1. 25.4.1

        >As described, the procedure looks like a standard diagnostic tool >combined with a natural phenomenon (pure information).

        What kind of psychotic nonsense is “natural phenomenon (pure information)”?

        There is no meaning to that. How about try to just provide prior art to elements and a reason to combine?

        Witch words. Witch words. Witch words.

        1. 25.4.1.1

          link to nytimes.com

          This doesn’t make any sense. J. Stevens said the way it works is you write on a piece of paper what you want the computer to do then you give the piece of paper to a clerk who programs the computer to do it.

          A research center for programming? These people need to realize that the judiciary have proclaimed that no research centers are needed and that a general purpose computer includes all possible information processing methods and devices. They may get burned at the stake for this behavior. I hope the DOJ didn’t read this article.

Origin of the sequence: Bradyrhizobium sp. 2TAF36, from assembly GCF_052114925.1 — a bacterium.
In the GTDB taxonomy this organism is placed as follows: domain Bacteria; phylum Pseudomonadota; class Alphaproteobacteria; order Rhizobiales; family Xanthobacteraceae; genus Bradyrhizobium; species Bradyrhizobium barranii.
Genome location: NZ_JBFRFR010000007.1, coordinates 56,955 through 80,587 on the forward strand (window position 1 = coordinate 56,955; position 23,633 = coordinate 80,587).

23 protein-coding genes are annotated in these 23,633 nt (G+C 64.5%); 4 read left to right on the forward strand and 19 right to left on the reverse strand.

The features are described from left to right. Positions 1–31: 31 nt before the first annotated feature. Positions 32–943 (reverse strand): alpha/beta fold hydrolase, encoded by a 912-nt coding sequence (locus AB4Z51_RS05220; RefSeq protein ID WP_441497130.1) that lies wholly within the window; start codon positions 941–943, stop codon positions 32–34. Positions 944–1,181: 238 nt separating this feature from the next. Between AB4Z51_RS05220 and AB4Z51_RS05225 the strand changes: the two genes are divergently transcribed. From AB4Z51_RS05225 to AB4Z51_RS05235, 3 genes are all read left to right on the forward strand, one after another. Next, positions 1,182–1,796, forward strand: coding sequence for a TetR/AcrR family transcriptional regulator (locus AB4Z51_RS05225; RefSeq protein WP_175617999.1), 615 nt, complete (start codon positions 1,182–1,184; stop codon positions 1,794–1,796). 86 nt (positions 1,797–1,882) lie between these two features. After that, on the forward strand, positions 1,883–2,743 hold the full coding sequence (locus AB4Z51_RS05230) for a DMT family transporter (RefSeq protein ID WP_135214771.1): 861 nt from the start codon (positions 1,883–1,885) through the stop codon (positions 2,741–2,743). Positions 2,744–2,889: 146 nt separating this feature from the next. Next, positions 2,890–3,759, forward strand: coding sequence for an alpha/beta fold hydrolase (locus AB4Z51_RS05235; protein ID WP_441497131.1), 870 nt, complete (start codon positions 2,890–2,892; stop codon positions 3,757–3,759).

6. 24

    To focus the topic, though, probably it is best to focus on the claims and the consent of the client. My guess is that this won’t have a giant effect no matter the outcome because it will simply force the big law firms to have the clients sign consents and be a little more careful about separating people that work on different clients. Not a huge deal, but it will add some cost.